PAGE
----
In 1976 an upstart American actor by the name of Sylvester Stallone introduced Rocky Balboa to Hollywood. Rising from humble Philadelphia roots the Italian Stallion has time and again returned to the screen as a symbol of determination, perseverance, and heart. That the Rocky franchise is alive and well today with Creed II speaks to the love fans have for its abiding integrity and emotional relevance. Continuing the legacy is Adonis Creed (Michael B. Jordan), son to Apollo Creed, now the heavy-weight boxing champion of the world, with Stallone reprising his role as a more sedentary but wholesome Balboa. Creed II is the eighth film of the series, directed by Steven Caple Jr. who took over for Ryan Coogler - director of the first Creed - and joined once again by composer Ludwig Göransson. Had I not read about the change-up in director I am not sure I would have noticed. The tone between Creed films has been meticulously well-maintained, assisted enormously by Stallone's contributions as writer/producer, the superb acting, and Göransson's return. A long-time producer for Childish Gambino and rising star in film music, there was no better choice of composer for the continuation of this series. It was first brought to my attention by my friend Vikram that Göransson is experimenting with film music at lengths that no one has gone to before. His experience in both Hollywood and the wider music industry has given him the option to seamlessly integrate conventional film scoring with hip-hop, R&B, and rap, creating a genre blend that speaks to the musical zeitgeist of our day. More than just dropping a hit song into the film Göransson actually brought artists into the recording studio to work with the orchestra and craft cues that defy definition within any particular musical style by expressing various styles simultaneously. At the same time, the composer has done a marvelous job of restoring the '70s instrumentation and style enlisted by composer Bill Conti for the original Rocky. The blaring, triumphant brass and riveting strings with underlying jazz and funk rhythms, plus mellow piano for the more delicate moments, are unmistakable. He is successfully tapping into both the culture of Rocky and the culture of Creed, showcasing a fusion of modern Philly society and age-old values. Said Göransson, “I’m just constantly figuring out new ways to reinvent myself. And if it’s combining ’70s jazz with Puccini and 808 drums, I’ll try that.” The score reacquaints us early on with the theme Göransson wrote for Adonis in the 2015 Creed as he stakes his claim for the world title ("Wheeler"). Similar to Conti's anthemic approach to "Gonna Fly Now", "Fighting Strong" is an underdog piece, moving with steady, confident triplet motion and rising, fanfare gusto to meet every challenge head on. The melody after which the song is named makes its appearance beside the first half of the theme during the classic montage sequence of both Creed films, where Adonis must push himself further than he has ever gone. But more on this later. (The B-flat harmony in the third measure of Creed's theme only appears at the end as a victory harmony).
A new theme for the Russian tank, Viktor Drago, son to the infamous Ivan Drago of Rocky IV, plays heavily into the score, making its first appearance at the top of the film on a picked acoustic guitar ("Drago"). The theme, as well as the character, has some impressive sense of subdued shame, weaving its way through the defeated circumstances of Ivan and his son. A fresh ballad is also introduced for the Russians just prior to the final match in Moscow ("Drago's Walk Out"), followed by a powerful statement of the Drago theme as the family stakes its claim on the world title once more.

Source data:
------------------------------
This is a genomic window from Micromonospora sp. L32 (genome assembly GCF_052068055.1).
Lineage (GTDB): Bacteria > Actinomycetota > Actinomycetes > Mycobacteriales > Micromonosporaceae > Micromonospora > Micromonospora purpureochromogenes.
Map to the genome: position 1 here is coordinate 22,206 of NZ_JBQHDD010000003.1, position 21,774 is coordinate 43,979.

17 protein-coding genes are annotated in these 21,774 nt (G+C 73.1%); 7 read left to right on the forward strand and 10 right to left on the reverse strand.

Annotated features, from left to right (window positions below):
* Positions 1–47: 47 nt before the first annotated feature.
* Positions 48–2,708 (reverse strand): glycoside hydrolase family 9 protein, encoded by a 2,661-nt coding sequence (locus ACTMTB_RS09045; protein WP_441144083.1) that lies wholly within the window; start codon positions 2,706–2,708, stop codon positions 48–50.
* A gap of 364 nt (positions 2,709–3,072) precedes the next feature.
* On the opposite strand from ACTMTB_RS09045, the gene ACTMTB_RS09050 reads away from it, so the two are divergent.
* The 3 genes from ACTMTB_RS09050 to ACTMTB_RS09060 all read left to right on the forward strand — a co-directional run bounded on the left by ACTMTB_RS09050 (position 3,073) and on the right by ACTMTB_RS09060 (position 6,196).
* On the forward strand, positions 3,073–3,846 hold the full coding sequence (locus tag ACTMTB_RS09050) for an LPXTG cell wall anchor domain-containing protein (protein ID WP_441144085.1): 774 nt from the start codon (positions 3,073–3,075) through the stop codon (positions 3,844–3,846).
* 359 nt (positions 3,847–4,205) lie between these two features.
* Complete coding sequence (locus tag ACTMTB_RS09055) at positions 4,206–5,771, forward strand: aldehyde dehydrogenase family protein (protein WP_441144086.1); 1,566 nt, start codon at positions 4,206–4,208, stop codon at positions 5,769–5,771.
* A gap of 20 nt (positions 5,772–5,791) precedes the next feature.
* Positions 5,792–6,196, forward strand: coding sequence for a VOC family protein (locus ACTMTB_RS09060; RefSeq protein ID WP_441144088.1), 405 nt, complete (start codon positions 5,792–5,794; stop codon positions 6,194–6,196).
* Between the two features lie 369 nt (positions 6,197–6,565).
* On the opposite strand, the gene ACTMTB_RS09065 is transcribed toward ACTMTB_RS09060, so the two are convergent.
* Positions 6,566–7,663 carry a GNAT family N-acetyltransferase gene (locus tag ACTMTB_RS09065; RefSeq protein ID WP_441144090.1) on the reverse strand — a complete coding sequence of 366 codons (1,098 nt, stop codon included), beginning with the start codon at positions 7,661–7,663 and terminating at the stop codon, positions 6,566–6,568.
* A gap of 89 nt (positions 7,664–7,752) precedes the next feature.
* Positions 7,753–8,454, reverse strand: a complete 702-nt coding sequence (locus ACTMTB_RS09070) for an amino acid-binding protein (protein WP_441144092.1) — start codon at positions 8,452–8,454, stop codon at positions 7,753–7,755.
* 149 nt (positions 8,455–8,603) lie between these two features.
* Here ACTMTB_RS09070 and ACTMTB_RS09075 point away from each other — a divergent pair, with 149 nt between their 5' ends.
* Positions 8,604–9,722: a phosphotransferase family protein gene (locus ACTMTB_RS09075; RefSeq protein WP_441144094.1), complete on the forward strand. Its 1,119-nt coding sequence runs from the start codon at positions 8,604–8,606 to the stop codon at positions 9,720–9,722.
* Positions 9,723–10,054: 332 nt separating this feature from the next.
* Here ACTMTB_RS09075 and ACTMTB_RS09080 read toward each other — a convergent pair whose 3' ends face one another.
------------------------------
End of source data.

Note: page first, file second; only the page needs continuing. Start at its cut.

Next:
Certain familiar textures found their way back into the score from the previous Creed as well. These include the moments shared between Adonis and his partner Bianca (Tessa Thompson), using glossy, light harmonies beneath an electric guitar to encourage their developing relationship, and a cured piano during Balboa's visits to the grave marker of his deceased wife Adrian. The cue is actually derivative of Bill Conti's "First Date" from the original, when the two hit it off and start seeing each other. Such attention to detail and reverence for those early moments only make Göransson's score stronger. It is worth noting too that the Bianca character is a musician by trade, and so Tessa Thompson actually recorded a couple of songs for the film ("Time Tick" and "I Will Go to War"). I would not call either a winner, but the endeavor is commendable. Everything from the redemption montage to the climax of the film was astounding. The detached string motif to begin the montage ("Runnin"), channeling elements of the Rocky theme fanfare and added to with heavy percussion and dubstep, sets the perfect tone of determination as the character builds himself. This is also where the "Fighting Strong" melody makes its appearance, first taken up in the horn but soon after surrendering to the Drago theme when the montage focuses briefly on the opponent. The theme comes back on treble vocals, resolving on the upper octave to make way for artist A$AP Rocky, an excellent example of the genre blend that was mentioned prior. A$AP takes up a powerful "Amen" before the orchestra dives into a huge statement of Creed's theme and hardcore rap lyrics. Before the end the full choir bursts out on the melody, and frankly, had the film ended there it would have been enough. The brutal fight between Adonis and Viktor ("Fight in Moscow") trades from theme to theme before the deciding blow is struck and Adonis gains the advantage ("It's Your Time"). Here enters andantino trumpets on the Rocky fanfare in all their glory, soon followed by the Rocky melody itself, travelling through that classic, heartening string passage, and finishing with stunning counterpoint between Creed's theme and the "Gonna Fly Now" melody. With Creed II, Göransson has written an exceptional drama score, and he should be very proud of the music coming from his studio. Everything from the experimentation to the orchestration methods that improved on the first Creed were a success, and I will not soon forget cheering alongside fans in theatres at the flawlessly timed return of the Rocky theme.